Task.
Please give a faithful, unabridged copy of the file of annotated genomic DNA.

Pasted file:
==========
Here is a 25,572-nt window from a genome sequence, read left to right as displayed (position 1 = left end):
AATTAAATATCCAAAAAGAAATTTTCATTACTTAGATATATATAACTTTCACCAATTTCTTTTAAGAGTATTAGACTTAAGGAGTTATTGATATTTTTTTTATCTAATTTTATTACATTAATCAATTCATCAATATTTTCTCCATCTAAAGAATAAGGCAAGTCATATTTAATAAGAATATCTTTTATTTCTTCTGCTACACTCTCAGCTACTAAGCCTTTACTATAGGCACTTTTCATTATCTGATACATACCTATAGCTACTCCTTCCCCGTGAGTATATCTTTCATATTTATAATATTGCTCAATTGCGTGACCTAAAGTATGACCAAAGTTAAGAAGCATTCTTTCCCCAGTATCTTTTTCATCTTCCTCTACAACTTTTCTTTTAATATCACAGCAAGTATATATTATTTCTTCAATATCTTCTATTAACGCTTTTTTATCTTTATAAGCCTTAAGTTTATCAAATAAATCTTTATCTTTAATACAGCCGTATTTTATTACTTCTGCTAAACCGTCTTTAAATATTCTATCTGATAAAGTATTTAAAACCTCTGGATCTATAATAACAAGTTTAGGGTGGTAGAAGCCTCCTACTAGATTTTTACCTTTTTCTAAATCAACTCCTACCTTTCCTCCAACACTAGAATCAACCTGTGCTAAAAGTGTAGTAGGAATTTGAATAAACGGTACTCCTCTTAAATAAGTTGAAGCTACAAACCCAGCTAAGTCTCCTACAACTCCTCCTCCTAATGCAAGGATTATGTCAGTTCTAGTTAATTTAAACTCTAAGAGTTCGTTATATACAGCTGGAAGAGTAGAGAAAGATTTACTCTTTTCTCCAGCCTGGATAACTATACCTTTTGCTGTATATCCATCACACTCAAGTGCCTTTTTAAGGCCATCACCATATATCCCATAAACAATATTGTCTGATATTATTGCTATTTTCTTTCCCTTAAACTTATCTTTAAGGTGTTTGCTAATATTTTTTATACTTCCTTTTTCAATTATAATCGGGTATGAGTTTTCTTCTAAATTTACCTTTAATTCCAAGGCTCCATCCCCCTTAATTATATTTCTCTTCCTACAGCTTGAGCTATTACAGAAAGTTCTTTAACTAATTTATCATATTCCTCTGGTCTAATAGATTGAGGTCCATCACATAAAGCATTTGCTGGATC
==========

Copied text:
Here is a 25,572-nt window from a genome sequence, read left to right as displayed (position 1 = left end):
AATTAAATATCCAAAAAGAAATTTTCATTACTTAGATATATATAACTTTCACCAATTTCTTTTAAGAGTATTAGACTTAAGGAGTTATTGATATTTTTTTTATCTAATTTTATTACATTAATCAATTCATCAATATTTTCTCCATCTAAAGAATAAGGCAAGTCATATTTAATAAGAATATCTTTTATTTCTTCTGCTACACTCTCAGCTACTAAGCCTTTACTATAGGCACTTTTCATTATCTGATACATACCTATAGCTACTCCTTCCCCGTGAGTATATCTTTCATATTTATAATATTGCTCAATTGCGTGACCTAAAGTATGACCAAAGTTAAGAAGCATTCTTTCCCCAGTATCTTTTTCATCTTCCTCTACAACTTTTCTTTTAATATCACAGCAAGTATATATTATTTCTTCAATATCTTCTATTAACGCTTTTTTATCTTTATAAGCCTTAAGTTTATCAAATAAATCTTTATCTTTAATACAGCCGTATTTTATTACTTCTGCTAAACCGTCTTTAAATATTCTATCTGATAAAGTATTTAAAACCTCTGGATCTATAATAACAAGTTTAGGGTGGTAGAAGCCTCCTACTAGATTTTTACCTTTTTCTAAATCAACTCCTACCTTTCCTCCAACACTAGAATCAACCTGTGCTAAAAGTGTAGTAGGAATTTGAATAAACGGTACTCCTCTTAAATAAGTTGAAGCTACAAACCCAGCTAAGTCTCCTACAACTCCTCCTCCTAATGCAAGGATTATGTCAGTTCTAGTTAATTTAAACTCTAAGAGTTCGTTATATACAGCTGGAAGAGTAGAGAAAGATTTACTCTTTTCTCCAGCCTGGATAACTATACCTTTTGCTGTATATCCATCACACTCAAGTGCCTTTTTAAGGCCATCACCATATATCCCATAAACAATATTGTCTGATATTATTGCTATTTTCTTTCCCTTAAACTTATCTTTAAGGTGTTTGCTAATATTTTTTATACTTCCTTTTTCAATTATAATCGGGTATGAGTTTTCTTCTAAATTTACCTTTAATTCCAAGGCTCCATCCCCCTTAATTATATTTCTCTTCCTACAGCTTGAGCTATTACAGAAAGTTCTTTAACTAATTTATCATATTCCTCTGGTCTAATAGATTGAGGTCCATCACATAAAGCATTTGCTGGATC